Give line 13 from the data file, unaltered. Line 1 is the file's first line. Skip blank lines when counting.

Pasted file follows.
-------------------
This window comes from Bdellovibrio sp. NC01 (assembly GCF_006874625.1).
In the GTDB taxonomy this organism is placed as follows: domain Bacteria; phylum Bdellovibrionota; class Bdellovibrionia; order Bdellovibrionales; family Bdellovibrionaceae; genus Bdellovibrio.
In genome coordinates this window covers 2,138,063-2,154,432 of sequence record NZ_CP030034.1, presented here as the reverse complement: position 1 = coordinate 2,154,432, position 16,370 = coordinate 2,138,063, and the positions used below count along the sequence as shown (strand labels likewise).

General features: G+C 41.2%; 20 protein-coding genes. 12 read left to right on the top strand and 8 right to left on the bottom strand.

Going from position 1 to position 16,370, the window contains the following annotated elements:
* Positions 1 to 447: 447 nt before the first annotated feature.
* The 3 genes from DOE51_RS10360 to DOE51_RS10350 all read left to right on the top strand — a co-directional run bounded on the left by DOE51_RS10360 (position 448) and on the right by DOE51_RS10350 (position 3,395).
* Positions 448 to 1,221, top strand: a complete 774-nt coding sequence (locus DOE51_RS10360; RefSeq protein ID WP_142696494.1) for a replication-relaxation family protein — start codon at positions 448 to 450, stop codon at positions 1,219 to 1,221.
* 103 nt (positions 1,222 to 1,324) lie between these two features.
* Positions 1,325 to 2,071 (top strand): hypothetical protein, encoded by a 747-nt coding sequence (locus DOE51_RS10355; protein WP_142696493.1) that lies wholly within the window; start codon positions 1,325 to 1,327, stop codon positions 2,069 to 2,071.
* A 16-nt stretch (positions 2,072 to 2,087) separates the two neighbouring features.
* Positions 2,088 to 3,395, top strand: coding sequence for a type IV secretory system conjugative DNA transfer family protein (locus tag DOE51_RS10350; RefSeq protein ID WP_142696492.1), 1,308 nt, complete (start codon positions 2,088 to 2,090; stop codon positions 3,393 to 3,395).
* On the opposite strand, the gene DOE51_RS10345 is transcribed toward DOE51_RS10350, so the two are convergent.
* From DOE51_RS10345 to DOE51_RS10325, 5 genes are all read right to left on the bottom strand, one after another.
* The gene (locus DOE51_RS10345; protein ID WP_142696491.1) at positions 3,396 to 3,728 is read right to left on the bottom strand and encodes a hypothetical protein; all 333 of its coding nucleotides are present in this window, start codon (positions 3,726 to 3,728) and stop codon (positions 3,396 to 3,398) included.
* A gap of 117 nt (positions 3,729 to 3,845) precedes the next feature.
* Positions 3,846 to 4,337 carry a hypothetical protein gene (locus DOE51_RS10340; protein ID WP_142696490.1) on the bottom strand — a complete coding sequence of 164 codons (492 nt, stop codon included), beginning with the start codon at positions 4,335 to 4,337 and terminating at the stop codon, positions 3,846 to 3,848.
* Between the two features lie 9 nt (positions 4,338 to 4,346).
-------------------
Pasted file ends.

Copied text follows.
* On the opposite strand, the gene DOE51_RS10345 is transcribed toward DOE51_RS10350, so the two are convergent.